Middle Pairs Article

There are a lot of tricky hands to play in Hold 'Em poker, but to me some of the hardest decisions come when you have a middle pair (anything from 6-6 to 10-10) as your hole cards. It has taken me a long time to figure out what strategy works best when I get one of these, and now I think I'm comfortable enough with my results to share that strategy with you.

Middle pairs are tough because you never know how your hand stacks up to everyone else that's in the pot, and there's also always the likelihood that you will no longer have the best pair after the flop comes. The first thing you need to consider when you get a MP (middle pair) is your position at the table. If you are first to act and have a 6-6, there's a pretty decent chance that someone else ahead of you has a bigger pocket pair than yours, and that's no good because then you only have two outs to beat them.

Generally, if I'm in an early position and I pick up a MP, I will just call and hope to see a cheap flop.

Seeing a cheap flop is what you are hoping for when you have a MP because usually the only way you can win with it is if you flop a set (hitting your 3 of a kind). There is a 7-1 chance that this is going to happen, so you have to consider the size of a pot before entering it. If you call in from an early position, you are hoping for a lot of callers, and then if you hit your set you have the chance to make a lot of money.

The ideal flop for a MP is something like 7-J-A rainbow (all different suits) when you have 7-7 as your hole cards. You're going to get some action on the hand, so it's best to just check and see what happens. In this scenario I will almost always just call whatever bets are out there and then wait until the turn to check-raise. If the flop is scary, (let's say Q-J-7 with two hearts) with a straight and/or flush draw, you need to come out betting strong to try to ensure you win the hand. You need to make sure that someone chasing a draw is paying to do it. In that scenario I'll usually bet the size of the pot so that the chaser isn't getting good odds to try to see those cards.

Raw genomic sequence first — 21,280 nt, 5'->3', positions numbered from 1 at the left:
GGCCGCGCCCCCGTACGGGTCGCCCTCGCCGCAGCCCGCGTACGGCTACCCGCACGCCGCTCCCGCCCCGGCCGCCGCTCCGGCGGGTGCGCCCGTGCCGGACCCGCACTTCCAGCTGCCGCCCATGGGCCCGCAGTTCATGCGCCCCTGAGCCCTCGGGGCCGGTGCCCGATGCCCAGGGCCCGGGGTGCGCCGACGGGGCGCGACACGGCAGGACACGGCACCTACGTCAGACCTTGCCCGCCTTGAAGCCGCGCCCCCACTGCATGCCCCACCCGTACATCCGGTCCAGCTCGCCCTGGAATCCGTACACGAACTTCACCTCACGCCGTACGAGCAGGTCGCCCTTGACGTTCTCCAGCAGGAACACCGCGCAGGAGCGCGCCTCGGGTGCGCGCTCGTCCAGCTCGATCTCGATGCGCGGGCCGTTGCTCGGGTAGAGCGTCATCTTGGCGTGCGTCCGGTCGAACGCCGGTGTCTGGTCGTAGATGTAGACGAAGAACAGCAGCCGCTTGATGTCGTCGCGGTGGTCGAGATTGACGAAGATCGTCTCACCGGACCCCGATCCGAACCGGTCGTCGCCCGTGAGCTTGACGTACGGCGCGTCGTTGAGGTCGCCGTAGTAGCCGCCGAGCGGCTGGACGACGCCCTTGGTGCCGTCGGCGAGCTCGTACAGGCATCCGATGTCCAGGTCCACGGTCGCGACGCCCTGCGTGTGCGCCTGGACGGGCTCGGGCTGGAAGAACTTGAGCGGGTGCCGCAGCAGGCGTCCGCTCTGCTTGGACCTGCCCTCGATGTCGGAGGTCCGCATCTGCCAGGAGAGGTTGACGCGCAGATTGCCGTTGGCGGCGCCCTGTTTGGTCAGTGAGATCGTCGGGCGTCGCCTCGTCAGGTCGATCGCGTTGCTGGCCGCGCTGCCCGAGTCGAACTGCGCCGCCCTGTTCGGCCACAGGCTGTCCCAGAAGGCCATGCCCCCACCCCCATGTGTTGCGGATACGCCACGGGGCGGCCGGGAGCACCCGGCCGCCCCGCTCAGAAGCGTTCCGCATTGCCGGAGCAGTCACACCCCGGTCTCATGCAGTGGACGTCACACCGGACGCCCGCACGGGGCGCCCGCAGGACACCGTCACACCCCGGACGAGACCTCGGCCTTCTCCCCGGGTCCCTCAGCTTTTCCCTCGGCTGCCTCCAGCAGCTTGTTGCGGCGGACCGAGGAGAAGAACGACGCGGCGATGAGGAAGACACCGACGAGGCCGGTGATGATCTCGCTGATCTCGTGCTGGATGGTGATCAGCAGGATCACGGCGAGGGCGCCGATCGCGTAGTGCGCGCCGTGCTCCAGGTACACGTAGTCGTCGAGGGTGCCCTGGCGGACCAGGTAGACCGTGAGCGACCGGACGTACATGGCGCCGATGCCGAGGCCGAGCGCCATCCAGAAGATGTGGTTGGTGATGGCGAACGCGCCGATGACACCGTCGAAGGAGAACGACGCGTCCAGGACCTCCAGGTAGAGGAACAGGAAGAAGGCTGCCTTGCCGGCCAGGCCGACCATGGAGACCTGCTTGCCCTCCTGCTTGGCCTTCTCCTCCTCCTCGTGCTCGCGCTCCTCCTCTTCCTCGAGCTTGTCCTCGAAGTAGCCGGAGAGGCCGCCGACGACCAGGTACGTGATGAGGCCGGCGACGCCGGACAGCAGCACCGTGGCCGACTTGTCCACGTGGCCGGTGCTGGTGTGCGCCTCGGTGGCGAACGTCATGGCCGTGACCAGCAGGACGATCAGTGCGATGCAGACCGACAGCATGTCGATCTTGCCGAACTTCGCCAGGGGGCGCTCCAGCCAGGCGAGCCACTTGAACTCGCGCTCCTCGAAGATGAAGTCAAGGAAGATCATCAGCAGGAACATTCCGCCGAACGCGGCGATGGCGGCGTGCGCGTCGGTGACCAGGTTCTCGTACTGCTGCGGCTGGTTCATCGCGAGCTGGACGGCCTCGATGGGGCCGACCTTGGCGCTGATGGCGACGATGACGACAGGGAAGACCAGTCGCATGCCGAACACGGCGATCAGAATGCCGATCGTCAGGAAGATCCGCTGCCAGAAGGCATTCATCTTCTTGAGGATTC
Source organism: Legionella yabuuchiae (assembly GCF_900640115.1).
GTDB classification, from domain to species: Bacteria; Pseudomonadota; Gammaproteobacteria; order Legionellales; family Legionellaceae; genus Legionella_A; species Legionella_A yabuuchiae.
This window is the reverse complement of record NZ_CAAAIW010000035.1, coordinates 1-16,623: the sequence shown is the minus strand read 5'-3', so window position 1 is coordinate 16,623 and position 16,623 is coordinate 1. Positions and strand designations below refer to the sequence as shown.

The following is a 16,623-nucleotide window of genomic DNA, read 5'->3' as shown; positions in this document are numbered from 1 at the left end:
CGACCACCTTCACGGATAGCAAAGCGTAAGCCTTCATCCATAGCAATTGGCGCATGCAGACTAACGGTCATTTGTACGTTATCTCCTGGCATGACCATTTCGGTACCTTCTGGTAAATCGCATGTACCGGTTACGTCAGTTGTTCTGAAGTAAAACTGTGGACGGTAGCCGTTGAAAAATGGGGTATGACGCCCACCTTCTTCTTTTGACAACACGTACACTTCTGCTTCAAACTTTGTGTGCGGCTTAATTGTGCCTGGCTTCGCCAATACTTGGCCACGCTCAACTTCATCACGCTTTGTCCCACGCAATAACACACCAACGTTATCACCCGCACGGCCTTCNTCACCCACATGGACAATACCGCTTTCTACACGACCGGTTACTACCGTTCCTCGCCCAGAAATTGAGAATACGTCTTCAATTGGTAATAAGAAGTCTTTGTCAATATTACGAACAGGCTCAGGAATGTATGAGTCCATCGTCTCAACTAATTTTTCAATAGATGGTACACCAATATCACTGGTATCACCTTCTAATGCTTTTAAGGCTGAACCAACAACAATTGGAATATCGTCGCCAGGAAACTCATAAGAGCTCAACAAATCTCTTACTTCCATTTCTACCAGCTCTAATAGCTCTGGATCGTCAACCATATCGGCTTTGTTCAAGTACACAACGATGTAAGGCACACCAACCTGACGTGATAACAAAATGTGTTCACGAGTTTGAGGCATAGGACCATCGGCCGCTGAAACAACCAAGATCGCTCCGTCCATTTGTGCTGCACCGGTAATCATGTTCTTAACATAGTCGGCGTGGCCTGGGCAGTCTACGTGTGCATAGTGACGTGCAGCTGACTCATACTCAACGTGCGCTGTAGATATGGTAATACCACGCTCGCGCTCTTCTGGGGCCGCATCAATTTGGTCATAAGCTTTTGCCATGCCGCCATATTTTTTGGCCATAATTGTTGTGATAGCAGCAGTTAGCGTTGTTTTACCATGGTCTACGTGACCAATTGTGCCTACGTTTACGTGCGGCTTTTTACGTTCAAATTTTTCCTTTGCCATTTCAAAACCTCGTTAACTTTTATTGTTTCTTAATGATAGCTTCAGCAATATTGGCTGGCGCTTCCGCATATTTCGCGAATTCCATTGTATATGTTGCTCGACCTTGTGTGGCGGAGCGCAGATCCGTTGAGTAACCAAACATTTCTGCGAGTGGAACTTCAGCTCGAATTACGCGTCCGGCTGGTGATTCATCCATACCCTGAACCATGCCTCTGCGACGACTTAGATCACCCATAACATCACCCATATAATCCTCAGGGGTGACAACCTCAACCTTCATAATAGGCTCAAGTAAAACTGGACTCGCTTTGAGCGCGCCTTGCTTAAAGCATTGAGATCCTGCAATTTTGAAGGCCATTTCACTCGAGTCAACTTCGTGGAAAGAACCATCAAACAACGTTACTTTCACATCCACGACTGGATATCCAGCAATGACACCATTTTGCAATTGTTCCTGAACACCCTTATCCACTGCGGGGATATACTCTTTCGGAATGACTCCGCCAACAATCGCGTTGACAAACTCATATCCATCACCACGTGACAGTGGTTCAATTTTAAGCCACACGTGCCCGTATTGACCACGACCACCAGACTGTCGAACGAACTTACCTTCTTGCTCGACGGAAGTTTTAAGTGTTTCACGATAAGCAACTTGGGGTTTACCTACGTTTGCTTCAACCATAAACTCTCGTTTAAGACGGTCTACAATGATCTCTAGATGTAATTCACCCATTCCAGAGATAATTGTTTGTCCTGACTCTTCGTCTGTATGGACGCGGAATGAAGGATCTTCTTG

Now, let's say you've called with your MP in early or middle position and you get raised. When the action comes back to you, you now have a decision to make. You need to do some quick math and figure out if you are getting proper odds to call. You also need to figure out what your implied odds are, meaning not only do you have to figure out if you are getting proper odds on your money to call, but how much will you make if you hit your set. The implied odds for you when you do hit your set are fantastic, as most people won't see it coming and you can get a lot of money out of them.

Because these implied odds are so great, I will usually call even if I'm only getting 3-1 on my money (again meaning the size of my call is 1/3 the pot).

The reason I can do this is because I have the discipline to lay my hand down if I don't hit the set.

It is crucial when you play a MP to be able to lay it down if there are cards higher than yours on the board. Yes, you're going to lose some money on the hand, but remember, you only have to hit the set one out of every seven times to make money on them, and when you do hit it, you're going to win a huge pot most of the time.

Now, let's say you're in later position (the button and the two spots before it), no one has called and you have 8-8. In this scenario, it is correct to put in a raise and try and win the hand right there. If you just call you're not going to get enough money in the pot to get to that 7-1 ratio you are looking for, so it's best to put in a healthy raise (I usually go 3 to 3.5 times the big blind) and try to get everyone to fold. If you do get called on your raise, again, have the discipline to fold after the flop if you get over-cards to your MP.

Let's say you've either called a raise or gone to the flop with your initial raise being called and you have 8-8. The flop comes 2-4-6 rainbow. Obviously your pair is better than what is on the board, but you also have at least one person in the pot that has represented a very good hand by either raising or calling a raise. At this point you need tread very carefully.

It's doubtful that anyone has a 2-4-6 in their hand because we're talking about hands that have been raised or called a raise. It's very possible you have the best hand, but anyone still in the pot could have a bigger pocket pair than yours.

Usually what I'll do in this scenario is if I act first I will put out a feeler bet of about 2/3 the size of the pot. If I get re-raised then I have to figure I'm beat by a stronger pocket pair, but my hope is that my opponents don't have a pocket pair and they have something like A-Q or A-J and they will fold. If you have a MP and the flop comes out with all cards lower than yours, you really don't want to see another card because it's likely that it will be higher than yours and then you could be beat.

If I'm in later position on that 2-4-6 flop and there is a single bet ahead of me, I will re-raise to see if I have the best hand or not. Just calling in that spot doesn't give you any information about what your opponent has, but a re-raise should either get him to fold or if he re-raises you back, you know he's probably got you beat and you can fold.

Middle pairs are definitely scary to play but they are also extremely profitable in the right scenario. Play them correctly and they might make the difference between busting out early and making the final table!

Chris Goudey

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